FRANKFURT 1 -- Dublin 0: Despite all their rhetorical flourishes during the 2011 General Election campaign about burning bondholders, the Fine Gael and Labour Party Coalition conceded to being unable to break ranks from their European partners.
Not surprisingly, the European Central Bank had different views about burden-sharing with senior bondholders as it had to think of the wider context of the impact on the entire eurozone.
Finance Minister Michael Noonan admitted the ECB had not bought the Government's argument and the "agreement was not forthcoming".
"We would like to burden share on senior unguaranteed bonds but the ECB, at present, will not change their policy," he said.
Fine Gael prattled on in a populist manner about the banks not getting another cent.
But the party subsequently moved to tone down its position -- after a week of confusion that saw senior party members repeatedly contradict one another, prompting negative international reaction -- as they tried to explain the party's policies to the public and the markets.
In its banking strategy, published at the beginning of the election campaign, the party warned it could unilaterally impose losses on unguaranteed senior bonds if some of its proposals for dealing with the banking crisis were not implemented.
Noonan consequently withdrew a threat to unilaterally restructure bank debt. By the end of the campaign, he was saying Fine Gael would only impose losses on senior bondholders as part of a European-wide framework.
Ultimately, this was the route the party has now gone down in Government.
"We always said we would approach this in the European context and we would not approach it unilaterally," Noonan said last night.
Labour was also happy to play to the public about reducing the burden on the taxpayers.
Vowing to renegotiate the bailout, Tanaiste Eamon Gilmore stated during the election: "It's Frankfurt's way or Labour's way."
Yesterday the Government said it was "committed to the EU/IMF programme".
A reduction in the bailout rate of interest is presumably still on the way, but the outcome yesterday on the injection of funds into the banks was a far cry from the rallying calls of six weeks ago.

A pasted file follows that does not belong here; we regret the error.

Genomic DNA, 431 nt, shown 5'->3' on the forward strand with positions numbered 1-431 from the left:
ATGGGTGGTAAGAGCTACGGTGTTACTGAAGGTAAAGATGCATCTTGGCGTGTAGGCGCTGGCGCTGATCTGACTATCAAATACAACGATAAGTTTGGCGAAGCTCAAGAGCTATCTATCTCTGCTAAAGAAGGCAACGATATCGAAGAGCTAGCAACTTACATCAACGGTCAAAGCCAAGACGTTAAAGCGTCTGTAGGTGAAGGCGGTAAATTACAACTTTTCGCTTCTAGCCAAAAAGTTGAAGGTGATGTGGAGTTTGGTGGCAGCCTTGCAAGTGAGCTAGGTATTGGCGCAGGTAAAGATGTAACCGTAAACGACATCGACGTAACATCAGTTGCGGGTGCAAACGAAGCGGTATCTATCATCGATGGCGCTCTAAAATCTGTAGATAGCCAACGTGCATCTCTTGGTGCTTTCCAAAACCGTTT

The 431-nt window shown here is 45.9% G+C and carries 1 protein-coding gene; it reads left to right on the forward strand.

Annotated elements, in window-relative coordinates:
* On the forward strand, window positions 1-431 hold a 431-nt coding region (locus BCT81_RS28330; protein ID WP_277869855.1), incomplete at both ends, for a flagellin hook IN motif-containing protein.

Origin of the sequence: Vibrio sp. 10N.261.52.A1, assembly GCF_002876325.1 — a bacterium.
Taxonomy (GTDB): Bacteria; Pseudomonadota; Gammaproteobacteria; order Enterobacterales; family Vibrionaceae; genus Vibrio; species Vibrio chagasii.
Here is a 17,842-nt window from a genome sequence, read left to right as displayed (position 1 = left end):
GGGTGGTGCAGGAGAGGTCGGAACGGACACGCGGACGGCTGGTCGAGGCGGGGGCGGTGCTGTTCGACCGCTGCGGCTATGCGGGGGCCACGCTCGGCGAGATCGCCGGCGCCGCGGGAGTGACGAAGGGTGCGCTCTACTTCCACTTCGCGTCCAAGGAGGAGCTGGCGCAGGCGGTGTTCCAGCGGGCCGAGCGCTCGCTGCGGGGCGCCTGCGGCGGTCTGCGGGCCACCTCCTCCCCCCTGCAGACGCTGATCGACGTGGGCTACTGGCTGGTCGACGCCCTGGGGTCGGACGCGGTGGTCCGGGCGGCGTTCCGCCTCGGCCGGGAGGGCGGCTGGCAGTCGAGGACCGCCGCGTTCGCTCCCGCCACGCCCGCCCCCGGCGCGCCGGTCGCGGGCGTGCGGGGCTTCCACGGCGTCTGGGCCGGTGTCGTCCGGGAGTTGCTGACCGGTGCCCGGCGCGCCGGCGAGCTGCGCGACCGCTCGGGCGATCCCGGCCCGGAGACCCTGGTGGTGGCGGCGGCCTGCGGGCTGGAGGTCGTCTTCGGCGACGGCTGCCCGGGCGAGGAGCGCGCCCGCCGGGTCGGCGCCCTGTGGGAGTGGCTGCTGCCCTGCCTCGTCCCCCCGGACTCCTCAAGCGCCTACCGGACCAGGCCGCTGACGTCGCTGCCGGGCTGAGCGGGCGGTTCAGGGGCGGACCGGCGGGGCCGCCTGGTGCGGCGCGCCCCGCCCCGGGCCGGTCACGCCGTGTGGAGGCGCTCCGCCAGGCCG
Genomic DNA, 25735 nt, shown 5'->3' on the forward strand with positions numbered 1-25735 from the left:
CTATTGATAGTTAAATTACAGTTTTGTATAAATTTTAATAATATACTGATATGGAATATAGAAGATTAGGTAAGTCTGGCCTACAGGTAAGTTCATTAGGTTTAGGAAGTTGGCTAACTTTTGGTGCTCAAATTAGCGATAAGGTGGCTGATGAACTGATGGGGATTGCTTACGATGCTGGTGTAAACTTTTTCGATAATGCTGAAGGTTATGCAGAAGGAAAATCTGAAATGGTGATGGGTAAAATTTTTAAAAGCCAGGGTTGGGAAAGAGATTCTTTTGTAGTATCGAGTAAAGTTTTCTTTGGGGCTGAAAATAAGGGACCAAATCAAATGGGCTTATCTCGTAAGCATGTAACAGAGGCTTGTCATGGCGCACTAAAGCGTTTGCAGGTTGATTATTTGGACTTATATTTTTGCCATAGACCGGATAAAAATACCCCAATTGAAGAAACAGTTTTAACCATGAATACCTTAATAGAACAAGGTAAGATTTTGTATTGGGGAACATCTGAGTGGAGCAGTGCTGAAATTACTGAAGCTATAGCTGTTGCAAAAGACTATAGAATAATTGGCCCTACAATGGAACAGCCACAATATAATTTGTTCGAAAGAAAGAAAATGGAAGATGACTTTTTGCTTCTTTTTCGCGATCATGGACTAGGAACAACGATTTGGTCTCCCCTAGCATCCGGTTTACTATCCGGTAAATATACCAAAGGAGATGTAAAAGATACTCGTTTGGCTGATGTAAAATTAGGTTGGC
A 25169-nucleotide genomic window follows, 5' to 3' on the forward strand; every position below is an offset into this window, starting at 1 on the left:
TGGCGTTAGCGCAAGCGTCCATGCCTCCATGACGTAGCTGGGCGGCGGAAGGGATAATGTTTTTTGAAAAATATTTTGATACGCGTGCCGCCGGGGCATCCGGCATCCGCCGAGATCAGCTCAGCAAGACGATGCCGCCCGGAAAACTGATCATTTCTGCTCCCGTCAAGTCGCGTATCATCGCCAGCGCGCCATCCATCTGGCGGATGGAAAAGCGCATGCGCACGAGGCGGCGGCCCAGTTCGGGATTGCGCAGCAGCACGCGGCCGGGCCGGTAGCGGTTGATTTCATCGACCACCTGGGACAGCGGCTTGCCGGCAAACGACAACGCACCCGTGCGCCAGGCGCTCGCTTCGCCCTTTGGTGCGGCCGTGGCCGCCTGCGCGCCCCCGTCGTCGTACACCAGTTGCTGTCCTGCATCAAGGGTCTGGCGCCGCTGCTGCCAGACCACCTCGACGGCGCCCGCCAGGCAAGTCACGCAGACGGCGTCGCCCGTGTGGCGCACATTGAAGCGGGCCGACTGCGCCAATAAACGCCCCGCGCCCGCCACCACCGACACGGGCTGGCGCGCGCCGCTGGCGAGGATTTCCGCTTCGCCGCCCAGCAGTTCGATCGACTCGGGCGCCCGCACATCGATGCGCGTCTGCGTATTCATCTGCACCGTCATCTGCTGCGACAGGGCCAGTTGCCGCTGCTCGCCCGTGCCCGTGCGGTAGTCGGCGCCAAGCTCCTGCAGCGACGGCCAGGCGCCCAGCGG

Taoiseach Enda Kenny claimed "burden sharing is part of our Programme for Government" but there appears little appetite in Europe to go beyond the €5bn worth of subordinated debt that is being written down.
Down the line, there may be some movement on the Anglo Irish Bank and Irish Nationwide front, but the senior bondholders in Bank of Ireland and AIB as the 'pillars' of the restructured banking system won't be touched
Public Expenditure Minister Brendan Howlin admitted last night "burning the bondholders" in AIB and Bank of Ireland would "be invidious" to them securing further capital.
In other words, the warnings all along that if you fail to pay your debts, you won't be given any more money, proved to be correct.
On the plus side, the Government has attained a greater degree of credibility than its predecessors -- both at home and in Europe.
Going out to Brussels upon becoming Finance Minister, Noonan says he found there was no confidence at all in the figures coming out of Ireland on the banks, so the stress tests were vitally important.
Coming out with the results of rigorous and pessimistic tests will help to return trust.
From a domestic perspective, not letting on to people that the recovery of the banks won't be painful and costly will also help.
Noonan opened his address to the Dail last night with the hard-hitting salvo at his predecessors: "Tuesday, September 30, 2008, will go down in history as the blackest day in Ireland since the Civil War broke out."
The manner in which the previous Government presented the bank guarantee as a panacea for the banking problems was ill-judged and damaging to public trust.
Brian Lenihan wasn't keen to be reminded last night that he described the guarantee as "the cheapest bailout in the world so far".
The minister's only defence was he didn't say it in the Dail. But he did say it at the Leinster Society of Chartered Accountants lunch in October 2008.
€70bn later and the taxpayer is well aware the cost is far from cheap.
But the Coalition has presented a coherent plan for the banking sector, stabilising the position of Bank of Ireland and AIB and relying on foreign banks to bring in competition.
Indeed these banks will be almost over-capitalized by the State to encourage outside investment.
Capital is long-term investment in the banks that stays in reserve, whereas liquidity is the day-to-day money running through the system.
The Government will have to continue to negotiate with the ECB pump billions of euros into the Irish banks for up to five years, known as medium-term liquidity, to provide further reassurance.
Without the ECB's current and ongoing short-term liquidity lines, believed to hitting €200bn, the banks would be out of business.
The difficulty from the Government's perspective is explaining to the public why it is necessary to put another €24bn into the banking system.
Unless ATM's stop churning out money or depositors are told their savings are gone, which these very banking policies are preventing, it's a hard sell.
As Noonan delivered his highly significant speech yesterday, there were only 87 TDs in the Dail Chamber. The Government committed €24bn worth of taxpayers' money and only half the country's TDs bothered to show up to listen.
During the giveaway budgets of the boom years, the Dail was jammed.
The people have spoken in the ballot box but the policies and politicians haven't changed that much.
No matter as Frankfurt is calling the shots.